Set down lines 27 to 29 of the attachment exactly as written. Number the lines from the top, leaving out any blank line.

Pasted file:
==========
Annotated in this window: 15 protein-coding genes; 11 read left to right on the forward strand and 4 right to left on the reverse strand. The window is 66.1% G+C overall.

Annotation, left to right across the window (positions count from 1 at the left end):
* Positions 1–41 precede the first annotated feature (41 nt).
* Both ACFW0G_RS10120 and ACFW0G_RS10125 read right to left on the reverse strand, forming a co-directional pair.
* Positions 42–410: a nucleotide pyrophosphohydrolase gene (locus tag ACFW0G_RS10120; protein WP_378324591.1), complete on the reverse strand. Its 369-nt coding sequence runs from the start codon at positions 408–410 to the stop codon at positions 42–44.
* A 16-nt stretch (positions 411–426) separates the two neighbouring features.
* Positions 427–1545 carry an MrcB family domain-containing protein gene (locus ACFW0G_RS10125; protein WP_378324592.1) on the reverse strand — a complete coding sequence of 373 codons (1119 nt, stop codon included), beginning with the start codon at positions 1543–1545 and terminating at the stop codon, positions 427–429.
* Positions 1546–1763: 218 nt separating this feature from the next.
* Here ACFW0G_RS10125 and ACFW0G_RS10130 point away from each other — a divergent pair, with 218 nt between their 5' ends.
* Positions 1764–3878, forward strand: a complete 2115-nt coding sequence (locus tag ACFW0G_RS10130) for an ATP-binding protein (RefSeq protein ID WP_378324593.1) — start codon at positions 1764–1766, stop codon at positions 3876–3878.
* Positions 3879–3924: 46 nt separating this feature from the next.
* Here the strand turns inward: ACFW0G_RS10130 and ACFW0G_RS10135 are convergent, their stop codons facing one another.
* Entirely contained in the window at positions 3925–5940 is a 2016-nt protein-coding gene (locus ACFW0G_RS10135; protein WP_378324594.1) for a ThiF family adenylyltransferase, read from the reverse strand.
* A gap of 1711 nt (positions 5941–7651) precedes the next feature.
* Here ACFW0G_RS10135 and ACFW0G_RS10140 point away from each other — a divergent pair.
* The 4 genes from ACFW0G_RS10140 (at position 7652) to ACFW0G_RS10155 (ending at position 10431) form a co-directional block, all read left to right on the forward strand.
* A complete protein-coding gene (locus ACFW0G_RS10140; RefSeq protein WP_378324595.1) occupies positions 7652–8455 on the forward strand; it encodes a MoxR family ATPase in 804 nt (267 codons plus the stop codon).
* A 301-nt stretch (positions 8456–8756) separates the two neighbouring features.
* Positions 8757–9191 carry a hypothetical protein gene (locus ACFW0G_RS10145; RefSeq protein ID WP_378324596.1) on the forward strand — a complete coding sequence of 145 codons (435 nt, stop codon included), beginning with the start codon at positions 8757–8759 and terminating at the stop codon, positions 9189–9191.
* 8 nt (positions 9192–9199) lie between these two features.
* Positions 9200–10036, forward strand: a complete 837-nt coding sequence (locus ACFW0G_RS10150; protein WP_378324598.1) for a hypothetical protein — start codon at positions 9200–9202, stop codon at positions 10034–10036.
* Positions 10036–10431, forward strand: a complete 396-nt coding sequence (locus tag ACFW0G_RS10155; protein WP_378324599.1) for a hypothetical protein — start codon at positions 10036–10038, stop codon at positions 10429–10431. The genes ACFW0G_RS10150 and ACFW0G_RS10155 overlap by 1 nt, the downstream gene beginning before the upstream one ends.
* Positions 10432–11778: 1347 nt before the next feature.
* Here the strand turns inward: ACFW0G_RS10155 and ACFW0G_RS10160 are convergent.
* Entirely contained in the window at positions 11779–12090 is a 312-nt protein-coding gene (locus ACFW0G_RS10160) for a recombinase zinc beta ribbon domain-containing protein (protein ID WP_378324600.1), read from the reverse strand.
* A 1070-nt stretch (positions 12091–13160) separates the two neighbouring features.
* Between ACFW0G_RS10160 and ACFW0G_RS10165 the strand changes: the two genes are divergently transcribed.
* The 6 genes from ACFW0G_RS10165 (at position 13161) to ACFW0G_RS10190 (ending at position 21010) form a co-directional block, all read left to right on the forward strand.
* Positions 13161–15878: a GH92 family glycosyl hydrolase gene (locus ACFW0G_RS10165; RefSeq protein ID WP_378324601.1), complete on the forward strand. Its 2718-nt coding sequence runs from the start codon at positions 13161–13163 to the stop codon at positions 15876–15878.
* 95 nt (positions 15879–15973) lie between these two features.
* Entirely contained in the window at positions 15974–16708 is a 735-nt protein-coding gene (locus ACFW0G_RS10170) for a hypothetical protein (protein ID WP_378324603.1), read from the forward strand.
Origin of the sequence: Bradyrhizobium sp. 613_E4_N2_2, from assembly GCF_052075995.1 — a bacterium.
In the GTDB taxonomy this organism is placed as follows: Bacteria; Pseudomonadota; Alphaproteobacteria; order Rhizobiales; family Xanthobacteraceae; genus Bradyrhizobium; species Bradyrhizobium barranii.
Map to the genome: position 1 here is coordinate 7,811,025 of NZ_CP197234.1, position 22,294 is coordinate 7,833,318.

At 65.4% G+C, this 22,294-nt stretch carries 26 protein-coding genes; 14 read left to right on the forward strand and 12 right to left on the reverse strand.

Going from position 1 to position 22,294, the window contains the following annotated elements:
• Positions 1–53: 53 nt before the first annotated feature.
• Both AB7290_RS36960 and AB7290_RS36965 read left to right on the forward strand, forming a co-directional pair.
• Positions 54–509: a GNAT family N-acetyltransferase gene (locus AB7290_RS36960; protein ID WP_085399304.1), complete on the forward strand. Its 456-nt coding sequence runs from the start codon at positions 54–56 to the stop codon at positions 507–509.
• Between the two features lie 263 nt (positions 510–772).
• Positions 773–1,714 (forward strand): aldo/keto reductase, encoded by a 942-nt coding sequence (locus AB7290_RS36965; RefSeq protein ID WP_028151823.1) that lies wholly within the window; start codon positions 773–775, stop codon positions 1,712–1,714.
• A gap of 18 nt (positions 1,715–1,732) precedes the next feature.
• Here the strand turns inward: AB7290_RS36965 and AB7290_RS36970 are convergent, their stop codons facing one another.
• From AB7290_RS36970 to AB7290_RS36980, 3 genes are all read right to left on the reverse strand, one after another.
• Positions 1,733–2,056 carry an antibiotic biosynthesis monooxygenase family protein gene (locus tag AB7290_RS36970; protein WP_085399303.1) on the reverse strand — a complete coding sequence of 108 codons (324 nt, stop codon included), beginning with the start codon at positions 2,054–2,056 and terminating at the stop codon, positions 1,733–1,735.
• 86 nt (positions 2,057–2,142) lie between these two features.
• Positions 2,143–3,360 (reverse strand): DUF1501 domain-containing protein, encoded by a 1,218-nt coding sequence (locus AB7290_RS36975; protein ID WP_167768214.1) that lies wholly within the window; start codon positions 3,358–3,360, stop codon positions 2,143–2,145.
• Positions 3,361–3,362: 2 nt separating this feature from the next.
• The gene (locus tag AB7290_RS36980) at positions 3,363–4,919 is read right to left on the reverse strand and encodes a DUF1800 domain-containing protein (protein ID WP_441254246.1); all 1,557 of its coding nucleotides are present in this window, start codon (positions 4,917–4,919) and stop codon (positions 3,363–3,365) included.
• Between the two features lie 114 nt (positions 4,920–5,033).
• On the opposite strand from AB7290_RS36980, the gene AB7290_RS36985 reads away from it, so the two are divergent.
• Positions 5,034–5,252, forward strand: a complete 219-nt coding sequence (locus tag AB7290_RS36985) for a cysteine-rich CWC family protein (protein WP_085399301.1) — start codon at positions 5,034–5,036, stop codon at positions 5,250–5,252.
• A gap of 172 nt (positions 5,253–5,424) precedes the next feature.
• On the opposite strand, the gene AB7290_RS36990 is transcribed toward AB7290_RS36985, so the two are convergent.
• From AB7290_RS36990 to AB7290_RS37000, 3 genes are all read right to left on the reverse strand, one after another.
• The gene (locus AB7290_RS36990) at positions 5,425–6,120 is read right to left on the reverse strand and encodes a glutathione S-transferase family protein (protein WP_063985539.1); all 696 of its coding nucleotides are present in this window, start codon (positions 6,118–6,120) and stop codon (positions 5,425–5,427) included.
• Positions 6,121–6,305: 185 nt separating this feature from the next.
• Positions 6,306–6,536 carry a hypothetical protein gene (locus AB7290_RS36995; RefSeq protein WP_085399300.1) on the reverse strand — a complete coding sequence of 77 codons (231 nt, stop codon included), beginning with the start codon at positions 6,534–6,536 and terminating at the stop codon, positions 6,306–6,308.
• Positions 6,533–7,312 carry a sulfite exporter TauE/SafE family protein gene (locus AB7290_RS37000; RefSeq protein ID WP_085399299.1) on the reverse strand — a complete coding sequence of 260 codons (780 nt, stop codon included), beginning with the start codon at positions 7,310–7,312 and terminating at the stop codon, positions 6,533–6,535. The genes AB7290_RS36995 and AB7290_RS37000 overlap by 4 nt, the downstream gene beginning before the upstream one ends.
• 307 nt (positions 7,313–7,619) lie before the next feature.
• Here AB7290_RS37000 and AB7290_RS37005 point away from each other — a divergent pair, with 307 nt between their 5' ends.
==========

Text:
* Between ACFW0G_RS10160 and ACFW0G_RS10165 the strand changes: the two genes are divergently transcribed.
* The 6 genes from ACFW0G_RS10165 (at position 13161) to ACFW0G_RS10190 (ending at position 21010) form a co-directional block, all read left to right on the forward strand.
* Positions 13161–15878: a GH92 family glycosyl hydrolase gene (locus ACFW0G_RS10165; RefSeq protein ID WP_378324601.1), complete on the forward strand. Its 2718-nt coding sequence runs from the start codon at positions 13161–13163 to the stop codon at positions 15876–15878.